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Baroness Hayman: The Government are committed to a wide-ranging research and control strategy to find a science-based solution to TB in cattle. The badger culling trial is an important element of that strategy. I am pleased to announce that the sixth set of trial areas will be located in west Cornwall and that work is progressing on identifying the remaining areas.
|Application in respect of each premises fee||Previous fee £||New £|
|1. For registration under Article 5||243||197|
|2. For retention of registration under Article 5||138||122|
|3. For restoration of registration under Article 5||209||166|
|1. For registration under Article 5||112||123|
|2. For retention of registration under Article 5||65||73|
|3. For restoration of registration under Article 5||97||107|
Baroness Hayman: Three projects on the effects associated with GMOs have been completed in the last six months. These are an investigation of the interaction between genetically modified micro-organisms (GMMOs) living around sugar beet plants; a study of the chances of the creation of novel viruses from the release of GM virus-tolerant plants; and a desk study of the possible effects associated with the introduction of GM forage grasses and forage legumes. The results of these projects will inform policy on future releases of GMOs.
Baroness Hayman: Consultation on the draft regulations to lift the retail ban on bone-in beef was completed on Wednesday 8 December and showed strong support for the proposal. A summary of consultation responses has been placed in the Library of the House. The regulations have been laid before the House today and will come into effect on Friday 17 December.
The remaining ban on the use of manufacturing of bones from beef deboned in Great Britain will continue to be kept under review. Meanwhile, manufacturers are being reminded of the continuing importance of compliance in the interest of public health and to help maintain consumer confidence in beef products. In addition, caterers are being asked to ensure that information is readily available to consumers about whether bone-in beef or beef bones have been used in the preparation of food for direct sale.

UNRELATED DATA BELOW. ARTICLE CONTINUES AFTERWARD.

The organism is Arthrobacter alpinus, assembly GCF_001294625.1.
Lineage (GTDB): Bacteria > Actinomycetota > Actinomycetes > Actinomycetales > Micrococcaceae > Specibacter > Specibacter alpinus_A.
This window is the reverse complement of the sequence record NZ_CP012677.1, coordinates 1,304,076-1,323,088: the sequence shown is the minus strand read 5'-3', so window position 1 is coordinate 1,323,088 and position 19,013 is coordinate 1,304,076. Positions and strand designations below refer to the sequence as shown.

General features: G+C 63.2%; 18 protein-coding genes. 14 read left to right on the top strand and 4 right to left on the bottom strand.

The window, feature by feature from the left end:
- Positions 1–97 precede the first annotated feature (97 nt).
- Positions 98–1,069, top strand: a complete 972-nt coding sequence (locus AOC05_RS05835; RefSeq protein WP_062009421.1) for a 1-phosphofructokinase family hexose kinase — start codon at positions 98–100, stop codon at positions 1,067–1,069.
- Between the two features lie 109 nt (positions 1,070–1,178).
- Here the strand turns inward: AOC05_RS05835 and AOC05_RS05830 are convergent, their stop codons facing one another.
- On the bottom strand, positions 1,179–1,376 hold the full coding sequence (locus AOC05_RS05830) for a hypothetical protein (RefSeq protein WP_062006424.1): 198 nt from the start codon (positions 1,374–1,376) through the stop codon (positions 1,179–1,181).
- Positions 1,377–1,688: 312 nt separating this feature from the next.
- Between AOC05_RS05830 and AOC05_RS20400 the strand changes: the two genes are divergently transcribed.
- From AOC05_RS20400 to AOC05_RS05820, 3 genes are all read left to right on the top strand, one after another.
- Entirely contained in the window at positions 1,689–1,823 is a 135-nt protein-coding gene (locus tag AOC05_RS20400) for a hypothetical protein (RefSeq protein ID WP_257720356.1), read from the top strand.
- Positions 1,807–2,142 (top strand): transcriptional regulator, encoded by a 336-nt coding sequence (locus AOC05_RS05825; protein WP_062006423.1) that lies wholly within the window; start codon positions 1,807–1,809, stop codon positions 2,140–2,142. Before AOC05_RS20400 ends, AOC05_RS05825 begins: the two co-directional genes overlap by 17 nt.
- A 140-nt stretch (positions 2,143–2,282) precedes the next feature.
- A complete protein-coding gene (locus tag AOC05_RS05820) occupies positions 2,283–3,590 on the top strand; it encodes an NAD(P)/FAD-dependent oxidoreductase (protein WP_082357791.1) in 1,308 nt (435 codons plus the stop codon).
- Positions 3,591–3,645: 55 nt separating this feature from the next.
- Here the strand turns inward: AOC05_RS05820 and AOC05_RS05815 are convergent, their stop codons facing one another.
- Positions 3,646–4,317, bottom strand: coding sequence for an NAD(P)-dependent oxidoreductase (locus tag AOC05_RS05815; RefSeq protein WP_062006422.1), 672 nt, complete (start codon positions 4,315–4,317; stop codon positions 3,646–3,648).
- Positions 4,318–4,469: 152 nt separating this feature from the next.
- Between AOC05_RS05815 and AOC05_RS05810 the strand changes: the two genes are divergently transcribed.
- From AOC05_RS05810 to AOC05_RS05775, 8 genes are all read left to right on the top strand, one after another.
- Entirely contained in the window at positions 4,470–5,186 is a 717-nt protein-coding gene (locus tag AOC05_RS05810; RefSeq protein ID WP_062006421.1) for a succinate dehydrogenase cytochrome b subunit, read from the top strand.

What funds have already been committed in relation to the Secretary of State's new official residence in Scotland; and what is the current estimate as to the total cost likely to be incurred; and[HL256]
What is the estimated date of completion of the Secretary of State for Scotland's new official residence in Scotland.[HL257]
The Chairman of Committees (Lord Boston of Faversham): The rules and practice of the House concerning the provision of printed papers to Lords are set out on pages 58 to 60 of the Companion to the Standing Orders. In general terms, Lords are entitled to draw free of charge from the Printed Paper Office (PPO) such current parliamentary papers and other publications as they clearly require in order to discharge their parliamentary duties. The guidance in the Companion may be summarised as follows.
Lords are entitled to one copy of parliamentary papers, which are described in the Companion as those papers presented to, or laid before, Parliament, together with the other working papers of the House, such as the Minute, Hansard and Committee reports. Many parliamentary papers can be ordered (via the PPO) to be sent to a Lord's home address on a regular basis.
Lords are also entitled to obtain non-parliamentary government papers up to a price limit, which now stands at £65. Government publications above the price limit, and privately published papers, are not supplied free of charge unless they are specifically referred to in a Motion or Unstarred Question entered on the Order Paper for a particular day. As a general rule, Lords are expected to consult such papers in the Library.
The bodies responsible for the provision of parliamentary papers to Lords are the PPO and The Stationery Office. Papers are not, in general, made available to the House free of charge by government departments, other bodies or The Stationery Office, and they therefore have to be purchased by the PPO on behalf of the House. In addition to its role as printer and publisher of House papers, The Stationery Office is responsible for the dispatch to Lords of papers ordered on a regular basis.
The Chairman of Committees: The only House of Lords staff working in the Palace of Westminster on the dates in question will be five Doorkeepers and six Housekeepers who have volunteered to assist at the Millennium Awards Ceremony to be held in the Royal Gallery on New Year's Eve. They will be on duty from 6 p.m. until 9.15 p.m. and will be paid £250 each. This payment, together with a sum to cover employer's national insurance contributions, is being recovered from the event organisers. Police, security and fire officers will observe normal shifts and standard double time arrangements will apply. Forty additional police officers will be on duty on New Year's Eve, also on double time.
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